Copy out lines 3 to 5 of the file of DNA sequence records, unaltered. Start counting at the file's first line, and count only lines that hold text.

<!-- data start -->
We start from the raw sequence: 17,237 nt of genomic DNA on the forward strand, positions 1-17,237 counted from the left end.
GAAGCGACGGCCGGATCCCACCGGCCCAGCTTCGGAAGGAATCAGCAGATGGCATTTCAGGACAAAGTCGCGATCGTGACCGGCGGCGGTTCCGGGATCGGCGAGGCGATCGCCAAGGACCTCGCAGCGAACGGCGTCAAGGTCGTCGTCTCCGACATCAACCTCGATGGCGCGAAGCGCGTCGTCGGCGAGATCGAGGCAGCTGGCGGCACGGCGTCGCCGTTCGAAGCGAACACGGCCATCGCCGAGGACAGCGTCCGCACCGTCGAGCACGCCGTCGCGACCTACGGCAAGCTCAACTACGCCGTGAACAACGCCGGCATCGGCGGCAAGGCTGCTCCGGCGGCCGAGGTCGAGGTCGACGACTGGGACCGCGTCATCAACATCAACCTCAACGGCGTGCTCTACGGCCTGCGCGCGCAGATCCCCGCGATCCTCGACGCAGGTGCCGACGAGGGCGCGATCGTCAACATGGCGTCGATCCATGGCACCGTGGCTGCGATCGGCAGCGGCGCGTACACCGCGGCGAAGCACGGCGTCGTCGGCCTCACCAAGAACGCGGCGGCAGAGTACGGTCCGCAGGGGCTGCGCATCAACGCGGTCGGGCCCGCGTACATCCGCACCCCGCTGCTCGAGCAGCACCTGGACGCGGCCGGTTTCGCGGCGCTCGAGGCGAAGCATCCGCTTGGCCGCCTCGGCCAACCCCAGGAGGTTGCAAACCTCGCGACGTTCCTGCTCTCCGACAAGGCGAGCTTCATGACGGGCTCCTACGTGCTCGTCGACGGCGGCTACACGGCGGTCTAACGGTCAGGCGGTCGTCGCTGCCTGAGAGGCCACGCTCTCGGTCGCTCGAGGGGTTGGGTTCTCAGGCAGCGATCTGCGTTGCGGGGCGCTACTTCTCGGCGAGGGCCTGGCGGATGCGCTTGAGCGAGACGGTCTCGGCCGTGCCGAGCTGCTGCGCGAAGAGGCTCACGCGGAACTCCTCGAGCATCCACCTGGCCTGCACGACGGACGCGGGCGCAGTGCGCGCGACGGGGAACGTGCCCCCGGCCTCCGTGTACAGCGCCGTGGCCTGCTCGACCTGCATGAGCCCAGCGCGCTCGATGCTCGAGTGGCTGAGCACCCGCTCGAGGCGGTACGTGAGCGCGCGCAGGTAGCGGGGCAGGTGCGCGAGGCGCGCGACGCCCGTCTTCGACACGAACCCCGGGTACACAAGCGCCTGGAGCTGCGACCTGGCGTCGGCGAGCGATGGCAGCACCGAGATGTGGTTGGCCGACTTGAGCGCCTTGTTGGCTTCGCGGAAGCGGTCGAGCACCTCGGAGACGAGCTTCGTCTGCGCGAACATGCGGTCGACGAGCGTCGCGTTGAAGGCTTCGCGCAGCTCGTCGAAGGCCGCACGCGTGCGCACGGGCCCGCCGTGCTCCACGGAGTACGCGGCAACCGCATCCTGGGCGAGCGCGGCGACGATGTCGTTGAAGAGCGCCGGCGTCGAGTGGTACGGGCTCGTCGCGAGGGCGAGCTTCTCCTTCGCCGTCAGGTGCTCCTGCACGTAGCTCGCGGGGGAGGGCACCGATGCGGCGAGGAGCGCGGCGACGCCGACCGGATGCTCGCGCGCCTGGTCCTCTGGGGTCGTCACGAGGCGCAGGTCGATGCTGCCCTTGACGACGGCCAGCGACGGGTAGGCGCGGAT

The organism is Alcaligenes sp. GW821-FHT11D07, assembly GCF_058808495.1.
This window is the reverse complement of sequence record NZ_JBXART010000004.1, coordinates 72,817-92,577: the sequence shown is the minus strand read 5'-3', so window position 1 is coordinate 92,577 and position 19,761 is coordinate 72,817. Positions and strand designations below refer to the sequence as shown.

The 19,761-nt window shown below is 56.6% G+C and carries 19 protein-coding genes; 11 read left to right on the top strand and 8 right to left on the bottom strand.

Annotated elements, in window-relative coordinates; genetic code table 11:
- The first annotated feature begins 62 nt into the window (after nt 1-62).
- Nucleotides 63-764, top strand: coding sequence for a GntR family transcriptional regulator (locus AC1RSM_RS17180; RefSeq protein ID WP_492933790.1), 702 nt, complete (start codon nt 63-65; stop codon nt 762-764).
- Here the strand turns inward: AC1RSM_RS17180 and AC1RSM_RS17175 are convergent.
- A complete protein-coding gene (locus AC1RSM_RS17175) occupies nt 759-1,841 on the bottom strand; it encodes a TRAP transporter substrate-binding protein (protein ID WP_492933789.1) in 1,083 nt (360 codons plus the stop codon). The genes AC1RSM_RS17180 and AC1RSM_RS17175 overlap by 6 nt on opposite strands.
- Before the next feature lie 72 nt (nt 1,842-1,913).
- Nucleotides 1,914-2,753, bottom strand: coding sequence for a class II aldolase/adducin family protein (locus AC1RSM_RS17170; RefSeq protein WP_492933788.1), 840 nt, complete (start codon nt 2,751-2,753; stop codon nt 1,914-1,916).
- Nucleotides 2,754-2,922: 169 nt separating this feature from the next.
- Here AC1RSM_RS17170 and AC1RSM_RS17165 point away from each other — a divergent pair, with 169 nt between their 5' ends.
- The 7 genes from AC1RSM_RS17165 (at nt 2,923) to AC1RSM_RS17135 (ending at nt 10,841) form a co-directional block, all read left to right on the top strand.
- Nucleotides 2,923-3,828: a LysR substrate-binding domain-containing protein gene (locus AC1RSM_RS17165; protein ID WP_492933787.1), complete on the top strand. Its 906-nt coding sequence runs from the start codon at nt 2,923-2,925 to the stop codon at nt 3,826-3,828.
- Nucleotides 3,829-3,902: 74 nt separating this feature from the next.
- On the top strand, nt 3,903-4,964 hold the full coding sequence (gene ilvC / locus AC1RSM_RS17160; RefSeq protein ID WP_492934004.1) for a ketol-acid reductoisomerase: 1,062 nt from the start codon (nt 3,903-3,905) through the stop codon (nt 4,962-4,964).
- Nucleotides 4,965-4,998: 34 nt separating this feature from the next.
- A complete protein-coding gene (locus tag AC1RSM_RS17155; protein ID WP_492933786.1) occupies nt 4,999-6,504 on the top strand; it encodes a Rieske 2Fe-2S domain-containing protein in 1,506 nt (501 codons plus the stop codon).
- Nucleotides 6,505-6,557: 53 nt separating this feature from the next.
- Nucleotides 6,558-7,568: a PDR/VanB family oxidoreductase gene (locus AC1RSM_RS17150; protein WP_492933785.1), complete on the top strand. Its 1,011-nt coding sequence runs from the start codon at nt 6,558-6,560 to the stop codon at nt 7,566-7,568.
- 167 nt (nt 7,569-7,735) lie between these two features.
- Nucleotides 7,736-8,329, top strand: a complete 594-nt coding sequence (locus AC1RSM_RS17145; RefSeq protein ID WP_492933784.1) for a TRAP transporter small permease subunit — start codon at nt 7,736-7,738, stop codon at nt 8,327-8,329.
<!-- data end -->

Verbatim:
The organism is Alcaligenes sp. GW821-FHT11D07, assembly GCF_058808495.1.
This window is the reverse complement of sequence record NZ_JBXART010000004.1, coordinates 72,817-92,577: the sequence shown is the minus strand read 5'-3', so window position 1 is coordinate 92,577 and position 19,761 is coordinate 72,817. Positions and strand designations below refer to the sequence as shown.

The 19,761-nt window shown below is 56.6% G+C and carries 19 protein-coding genes; 11 read left to right on the top strand and 8 right to left on the bottom strand.